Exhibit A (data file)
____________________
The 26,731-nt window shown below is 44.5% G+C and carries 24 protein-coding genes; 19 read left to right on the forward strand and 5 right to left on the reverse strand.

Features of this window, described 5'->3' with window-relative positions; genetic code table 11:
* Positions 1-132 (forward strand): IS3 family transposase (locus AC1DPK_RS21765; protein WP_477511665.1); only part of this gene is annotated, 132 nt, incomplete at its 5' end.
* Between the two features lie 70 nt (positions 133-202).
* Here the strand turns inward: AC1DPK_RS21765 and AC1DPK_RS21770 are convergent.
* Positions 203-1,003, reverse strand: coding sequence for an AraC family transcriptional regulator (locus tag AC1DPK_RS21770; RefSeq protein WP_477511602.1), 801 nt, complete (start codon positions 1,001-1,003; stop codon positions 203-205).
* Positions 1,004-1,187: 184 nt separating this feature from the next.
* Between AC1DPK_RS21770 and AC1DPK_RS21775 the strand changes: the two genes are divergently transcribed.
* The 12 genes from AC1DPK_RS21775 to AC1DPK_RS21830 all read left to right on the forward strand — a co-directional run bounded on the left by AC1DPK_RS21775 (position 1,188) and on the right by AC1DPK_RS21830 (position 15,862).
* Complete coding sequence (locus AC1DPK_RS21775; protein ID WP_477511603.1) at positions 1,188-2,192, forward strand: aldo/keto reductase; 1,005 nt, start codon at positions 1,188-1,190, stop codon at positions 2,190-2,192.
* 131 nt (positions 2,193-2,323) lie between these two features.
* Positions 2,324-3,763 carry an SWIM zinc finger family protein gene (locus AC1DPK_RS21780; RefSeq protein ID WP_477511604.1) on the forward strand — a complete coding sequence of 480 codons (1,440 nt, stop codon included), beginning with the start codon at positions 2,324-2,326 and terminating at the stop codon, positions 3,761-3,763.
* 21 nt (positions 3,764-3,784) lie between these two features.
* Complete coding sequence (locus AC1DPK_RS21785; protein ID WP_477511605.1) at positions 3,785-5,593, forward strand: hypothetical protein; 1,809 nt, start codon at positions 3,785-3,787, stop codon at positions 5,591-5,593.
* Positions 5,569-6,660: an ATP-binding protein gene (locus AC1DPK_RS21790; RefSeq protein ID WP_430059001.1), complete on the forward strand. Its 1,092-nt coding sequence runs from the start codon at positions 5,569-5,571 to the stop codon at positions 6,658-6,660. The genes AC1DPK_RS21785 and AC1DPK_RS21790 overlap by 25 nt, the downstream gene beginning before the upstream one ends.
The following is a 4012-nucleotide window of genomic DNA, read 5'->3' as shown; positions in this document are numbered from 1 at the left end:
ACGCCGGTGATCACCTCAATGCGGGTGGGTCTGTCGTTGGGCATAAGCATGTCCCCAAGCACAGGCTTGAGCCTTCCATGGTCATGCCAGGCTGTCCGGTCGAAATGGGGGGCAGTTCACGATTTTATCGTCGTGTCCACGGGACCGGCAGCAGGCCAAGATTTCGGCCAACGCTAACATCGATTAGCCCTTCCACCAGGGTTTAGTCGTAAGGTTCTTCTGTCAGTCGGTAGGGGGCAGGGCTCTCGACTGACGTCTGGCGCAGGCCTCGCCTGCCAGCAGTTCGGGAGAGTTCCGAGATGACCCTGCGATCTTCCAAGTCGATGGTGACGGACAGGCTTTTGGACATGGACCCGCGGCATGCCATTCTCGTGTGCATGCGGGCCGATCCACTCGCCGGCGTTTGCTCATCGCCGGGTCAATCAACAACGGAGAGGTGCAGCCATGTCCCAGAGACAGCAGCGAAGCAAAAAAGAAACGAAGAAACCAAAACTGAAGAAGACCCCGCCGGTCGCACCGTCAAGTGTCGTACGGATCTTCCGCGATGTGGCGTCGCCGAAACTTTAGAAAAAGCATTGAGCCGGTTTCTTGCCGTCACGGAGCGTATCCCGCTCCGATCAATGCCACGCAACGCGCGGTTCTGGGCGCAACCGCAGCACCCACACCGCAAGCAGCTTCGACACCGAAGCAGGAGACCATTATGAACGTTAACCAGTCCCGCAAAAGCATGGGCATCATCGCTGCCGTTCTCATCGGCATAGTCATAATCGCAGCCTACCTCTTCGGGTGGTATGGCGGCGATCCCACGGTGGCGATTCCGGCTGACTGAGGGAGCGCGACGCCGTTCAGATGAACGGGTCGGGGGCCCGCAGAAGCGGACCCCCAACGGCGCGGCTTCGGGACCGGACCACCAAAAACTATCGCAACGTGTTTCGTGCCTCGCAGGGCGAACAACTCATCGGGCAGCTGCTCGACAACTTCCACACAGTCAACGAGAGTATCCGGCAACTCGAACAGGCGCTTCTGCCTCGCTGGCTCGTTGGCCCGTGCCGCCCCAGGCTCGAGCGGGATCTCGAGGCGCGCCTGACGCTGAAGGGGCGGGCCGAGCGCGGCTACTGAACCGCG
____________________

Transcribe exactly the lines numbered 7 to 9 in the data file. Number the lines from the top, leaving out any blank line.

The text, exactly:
* Positions 1,004-1,187: 184 nt separating this feature from the next.
* Between AC1DPK_RS21770 and AC1DPK_RS21775 the strand changes: the two genes are divergently transcribed.
* The 12 genes from AC1DPK_RS21775 to AC1DPK_RS21830 all read left to right on the forward strand — a co-directional run bounded on the left by AC1DPK_RS21775 (position 1,188) and on the right by AC1DPK_RS21830 (position 15,862).